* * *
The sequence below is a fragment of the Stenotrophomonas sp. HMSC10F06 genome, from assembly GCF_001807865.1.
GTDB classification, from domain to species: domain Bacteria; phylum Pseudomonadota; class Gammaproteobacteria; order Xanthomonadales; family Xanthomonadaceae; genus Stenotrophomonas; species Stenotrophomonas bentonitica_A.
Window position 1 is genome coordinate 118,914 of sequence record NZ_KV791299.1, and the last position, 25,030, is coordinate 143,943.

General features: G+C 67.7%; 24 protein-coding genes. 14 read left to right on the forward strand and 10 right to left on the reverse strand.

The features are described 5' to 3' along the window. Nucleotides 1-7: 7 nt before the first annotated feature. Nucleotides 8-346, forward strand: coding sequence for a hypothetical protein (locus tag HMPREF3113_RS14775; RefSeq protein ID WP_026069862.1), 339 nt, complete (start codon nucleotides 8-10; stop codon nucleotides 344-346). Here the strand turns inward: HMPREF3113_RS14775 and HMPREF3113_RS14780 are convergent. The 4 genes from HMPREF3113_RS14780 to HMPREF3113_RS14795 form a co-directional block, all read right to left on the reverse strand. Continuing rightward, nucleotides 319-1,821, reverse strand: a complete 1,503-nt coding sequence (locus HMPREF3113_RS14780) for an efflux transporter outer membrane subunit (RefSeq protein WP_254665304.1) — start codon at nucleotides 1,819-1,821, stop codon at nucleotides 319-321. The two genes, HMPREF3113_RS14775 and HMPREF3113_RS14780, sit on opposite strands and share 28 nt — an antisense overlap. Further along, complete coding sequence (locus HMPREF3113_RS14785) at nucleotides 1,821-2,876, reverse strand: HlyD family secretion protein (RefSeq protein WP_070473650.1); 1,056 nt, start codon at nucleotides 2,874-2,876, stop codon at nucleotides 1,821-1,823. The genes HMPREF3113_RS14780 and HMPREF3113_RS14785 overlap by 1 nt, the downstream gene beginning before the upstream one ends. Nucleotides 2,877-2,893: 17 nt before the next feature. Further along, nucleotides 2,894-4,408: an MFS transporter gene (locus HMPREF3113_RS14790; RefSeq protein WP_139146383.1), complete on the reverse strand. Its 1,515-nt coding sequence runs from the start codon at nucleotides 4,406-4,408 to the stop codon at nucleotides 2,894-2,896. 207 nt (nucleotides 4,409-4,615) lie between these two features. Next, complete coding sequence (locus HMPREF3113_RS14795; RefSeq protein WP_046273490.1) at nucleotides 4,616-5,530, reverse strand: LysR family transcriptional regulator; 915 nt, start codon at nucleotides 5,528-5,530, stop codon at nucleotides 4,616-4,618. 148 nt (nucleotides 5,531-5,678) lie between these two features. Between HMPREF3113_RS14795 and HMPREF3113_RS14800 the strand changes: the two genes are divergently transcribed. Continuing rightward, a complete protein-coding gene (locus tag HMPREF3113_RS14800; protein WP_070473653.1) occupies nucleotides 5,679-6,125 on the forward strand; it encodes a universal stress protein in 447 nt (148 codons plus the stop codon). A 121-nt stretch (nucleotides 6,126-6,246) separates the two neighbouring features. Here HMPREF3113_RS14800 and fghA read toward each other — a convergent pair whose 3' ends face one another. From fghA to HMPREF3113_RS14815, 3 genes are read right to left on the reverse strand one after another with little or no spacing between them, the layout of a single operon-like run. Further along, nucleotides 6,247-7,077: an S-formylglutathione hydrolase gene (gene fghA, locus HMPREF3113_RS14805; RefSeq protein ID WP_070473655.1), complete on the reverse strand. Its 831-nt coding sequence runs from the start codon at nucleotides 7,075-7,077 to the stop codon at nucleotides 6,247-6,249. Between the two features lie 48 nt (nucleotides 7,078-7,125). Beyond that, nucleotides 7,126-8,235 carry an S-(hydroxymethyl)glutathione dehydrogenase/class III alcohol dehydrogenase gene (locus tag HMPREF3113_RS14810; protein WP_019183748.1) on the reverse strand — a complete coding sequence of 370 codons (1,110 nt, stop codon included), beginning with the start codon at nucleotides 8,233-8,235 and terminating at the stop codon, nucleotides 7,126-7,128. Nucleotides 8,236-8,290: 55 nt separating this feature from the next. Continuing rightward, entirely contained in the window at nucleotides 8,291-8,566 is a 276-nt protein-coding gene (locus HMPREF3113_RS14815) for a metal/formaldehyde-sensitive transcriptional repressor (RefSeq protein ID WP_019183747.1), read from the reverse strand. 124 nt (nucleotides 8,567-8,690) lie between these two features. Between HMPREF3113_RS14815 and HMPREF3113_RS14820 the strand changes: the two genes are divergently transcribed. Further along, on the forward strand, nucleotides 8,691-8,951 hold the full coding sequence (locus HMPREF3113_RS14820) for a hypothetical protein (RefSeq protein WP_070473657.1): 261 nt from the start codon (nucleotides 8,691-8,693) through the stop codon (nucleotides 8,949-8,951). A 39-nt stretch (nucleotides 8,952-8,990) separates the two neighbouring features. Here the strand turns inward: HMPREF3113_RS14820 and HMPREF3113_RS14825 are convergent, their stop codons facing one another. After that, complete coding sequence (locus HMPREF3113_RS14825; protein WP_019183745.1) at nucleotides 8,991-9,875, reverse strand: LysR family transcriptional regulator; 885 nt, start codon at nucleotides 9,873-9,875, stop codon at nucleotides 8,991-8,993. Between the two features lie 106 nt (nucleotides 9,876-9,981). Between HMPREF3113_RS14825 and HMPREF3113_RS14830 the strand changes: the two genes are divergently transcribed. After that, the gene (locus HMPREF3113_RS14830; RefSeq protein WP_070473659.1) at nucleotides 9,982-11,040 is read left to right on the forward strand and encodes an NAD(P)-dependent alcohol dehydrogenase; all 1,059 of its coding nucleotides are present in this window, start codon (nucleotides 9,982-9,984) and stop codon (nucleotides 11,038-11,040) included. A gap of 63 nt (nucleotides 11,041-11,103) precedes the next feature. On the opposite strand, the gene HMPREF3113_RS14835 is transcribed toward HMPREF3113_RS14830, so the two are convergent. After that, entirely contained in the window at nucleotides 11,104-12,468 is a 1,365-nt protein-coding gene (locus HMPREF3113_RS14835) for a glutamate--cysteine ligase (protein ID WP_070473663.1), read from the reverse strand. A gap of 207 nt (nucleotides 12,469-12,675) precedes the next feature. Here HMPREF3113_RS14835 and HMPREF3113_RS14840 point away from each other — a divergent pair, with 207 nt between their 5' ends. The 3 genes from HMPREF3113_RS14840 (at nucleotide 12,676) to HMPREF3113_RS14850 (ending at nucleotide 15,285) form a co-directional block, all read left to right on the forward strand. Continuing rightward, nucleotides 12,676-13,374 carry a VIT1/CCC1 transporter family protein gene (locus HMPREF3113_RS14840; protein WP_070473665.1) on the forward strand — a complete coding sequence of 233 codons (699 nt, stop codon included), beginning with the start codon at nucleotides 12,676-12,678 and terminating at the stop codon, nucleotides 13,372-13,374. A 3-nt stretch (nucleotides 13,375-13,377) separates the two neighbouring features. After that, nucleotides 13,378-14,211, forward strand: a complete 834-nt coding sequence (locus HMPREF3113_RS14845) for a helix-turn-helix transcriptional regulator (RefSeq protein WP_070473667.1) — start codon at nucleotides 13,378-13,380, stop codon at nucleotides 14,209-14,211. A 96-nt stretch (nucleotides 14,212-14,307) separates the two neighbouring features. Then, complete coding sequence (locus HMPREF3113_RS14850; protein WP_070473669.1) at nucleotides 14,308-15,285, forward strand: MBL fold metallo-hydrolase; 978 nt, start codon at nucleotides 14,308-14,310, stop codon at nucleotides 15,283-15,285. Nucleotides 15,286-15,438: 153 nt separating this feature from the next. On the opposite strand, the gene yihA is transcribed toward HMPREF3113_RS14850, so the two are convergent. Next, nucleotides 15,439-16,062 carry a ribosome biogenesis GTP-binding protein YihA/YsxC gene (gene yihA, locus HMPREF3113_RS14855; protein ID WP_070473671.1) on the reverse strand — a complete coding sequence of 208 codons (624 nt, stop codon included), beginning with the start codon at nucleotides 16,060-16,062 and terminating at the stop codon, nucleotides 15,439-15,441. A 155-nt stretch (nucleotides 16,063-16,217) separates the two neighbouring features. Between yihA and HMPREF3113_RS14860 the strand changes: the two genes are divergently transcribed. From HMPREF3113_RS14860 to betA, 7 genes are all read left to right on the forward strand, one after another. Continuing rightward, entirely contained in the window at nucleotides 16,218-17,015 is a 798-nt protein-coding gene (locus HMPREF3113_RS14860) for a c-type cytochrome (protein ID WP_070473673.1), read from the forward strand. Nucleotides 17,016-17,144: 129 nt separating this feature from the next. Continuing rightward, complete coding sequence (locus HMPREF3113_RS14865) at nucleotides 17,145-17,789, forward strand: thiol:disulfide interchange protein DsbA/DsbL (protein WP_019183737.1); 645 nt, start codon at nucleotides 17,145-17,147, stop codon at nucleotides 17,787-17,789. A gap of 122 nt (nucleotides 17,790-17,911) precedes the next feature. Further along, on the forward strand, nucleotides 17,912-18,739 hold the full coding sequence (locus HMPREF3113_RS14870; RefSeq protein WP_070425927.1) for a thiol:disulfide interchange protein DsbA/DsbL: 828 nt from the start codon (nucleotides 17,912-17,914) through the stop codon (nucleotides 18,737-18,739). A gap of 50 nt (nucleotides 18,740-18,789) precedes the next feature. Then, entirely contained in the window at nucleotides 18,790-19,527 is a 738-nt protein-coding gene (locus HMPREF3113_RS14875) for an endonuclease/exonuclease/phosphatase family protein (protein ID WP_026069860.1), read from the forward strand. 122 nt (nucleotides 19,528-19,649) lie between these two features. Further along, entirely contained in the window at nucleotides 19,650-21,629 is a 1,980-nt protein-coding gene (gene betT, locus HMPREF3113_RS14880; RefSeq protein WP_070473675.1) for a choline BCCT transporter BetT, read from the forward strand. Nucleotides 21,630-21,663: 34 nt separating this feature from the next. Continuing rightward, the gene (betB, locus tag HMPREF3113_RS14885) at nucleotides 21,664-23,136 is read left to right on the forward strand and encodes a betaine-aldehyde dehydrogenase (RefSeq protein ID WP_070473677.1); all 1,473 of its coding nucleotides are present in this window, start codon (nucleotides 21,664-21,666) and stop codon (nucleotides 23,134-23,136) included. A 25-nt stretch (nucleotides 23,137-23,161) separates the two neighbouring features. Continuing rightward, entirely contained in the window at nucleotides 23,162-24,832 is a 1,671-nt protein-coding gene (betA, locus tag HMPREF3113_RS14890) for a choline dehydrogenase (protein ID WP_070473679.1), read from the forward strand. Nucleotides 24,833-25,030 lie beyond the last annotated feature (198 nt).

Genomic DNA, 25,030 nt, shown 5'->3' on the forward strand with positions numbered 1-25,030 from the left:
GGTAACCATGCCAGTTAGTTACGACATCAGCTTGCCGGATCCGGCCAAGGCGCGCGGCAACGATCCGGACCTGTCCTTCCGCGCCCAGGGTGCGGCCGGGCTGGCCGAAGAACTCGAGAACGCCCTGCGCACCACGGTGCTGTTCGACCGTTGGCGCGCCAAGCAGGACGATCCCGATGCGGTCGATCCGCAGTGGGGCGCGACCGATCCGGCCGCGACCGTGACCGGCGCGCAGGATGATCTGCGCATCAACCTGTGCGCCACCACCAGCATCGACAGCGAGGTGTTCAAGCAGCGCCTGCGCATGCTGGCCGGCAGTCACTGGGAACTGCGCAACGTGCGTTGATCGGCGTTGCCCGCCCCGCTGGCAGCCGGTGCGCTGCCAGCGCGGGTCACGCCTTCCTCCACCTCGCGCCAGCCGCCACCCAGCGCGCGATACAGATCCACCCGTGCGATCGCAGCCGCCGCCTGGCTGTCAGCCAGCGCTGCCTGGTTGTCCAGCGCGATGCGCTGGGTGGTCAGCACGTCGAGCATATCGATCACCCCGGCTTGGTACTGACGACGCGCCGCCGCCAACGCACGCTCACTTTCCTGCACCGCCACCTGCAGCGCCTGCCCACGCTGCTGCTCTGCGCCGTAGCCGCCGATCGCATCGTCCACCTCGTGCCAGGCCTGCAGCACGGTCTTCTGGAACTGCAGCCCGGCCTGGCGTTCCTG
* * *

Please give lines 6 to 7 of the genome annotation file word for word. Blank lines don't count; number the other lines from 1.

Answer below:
Genomic DNA, 25,030 nt, shown 5'->3' on the forward strand with positions numbered 1-25,030 from the left:
GGTAACCATGCCAGTTAGTTACGACATCAGCTTGCCGGATCCGGCCAAGGCGCGCGGCAACGATCCGGACCTGTCCTTCCGCGCCCAGGGTGCGGCCGGGCTGGCCGAAGAACTCGAGAACGCCCTGCGCACCACGGTGCTGTTCGACCGTTGGCGCGCCAAGCAGGACGATCCCGATGCGGTCGATCCGCAGTGGGGCGCGACCGATCCGGCCGCGACCGTGACCGGCGCGCAGGATGATCTGCGCATCAACCTGTGCGCCACCACCAGCATCGACAGCGAGGTGTTCAAGCAGCGCCTGCGCATGCTGGCCGGCAGTCACTGGGAACTGCGCAACGTGCGTTGATCGGCGTTGCCCGCCCCGCTGGCAGCCGGTGCGCTGCCAGCGCGGGTCACGCCTTCCTCCACCTCGCGCCAGCCGCCACCCAGCGCGCGATACAGATCCACCCGTGCGATCGCAGCCGCCGCCTGGCTGTCAGCCAGCGCTGCCTGGTTGTCCAGCGCGATGCGCTGGGTGGTCAGCACGTCGAGCATATCGATCACCCCGGCTTGGTACTGACGACGCGCCGCCGCCAACGCACGCTCACTTTCCTGCACCGCCACCTGCAGCGCCTGCCCACGCTGCTGCTCTGCGCCGTAGCCGCCGATCGCATCGTCCACCTCGTGCCAGGCCTGCAGCACGGTCTTCTGGAACTGCAGCCCGGCCTGGCGTTCCTG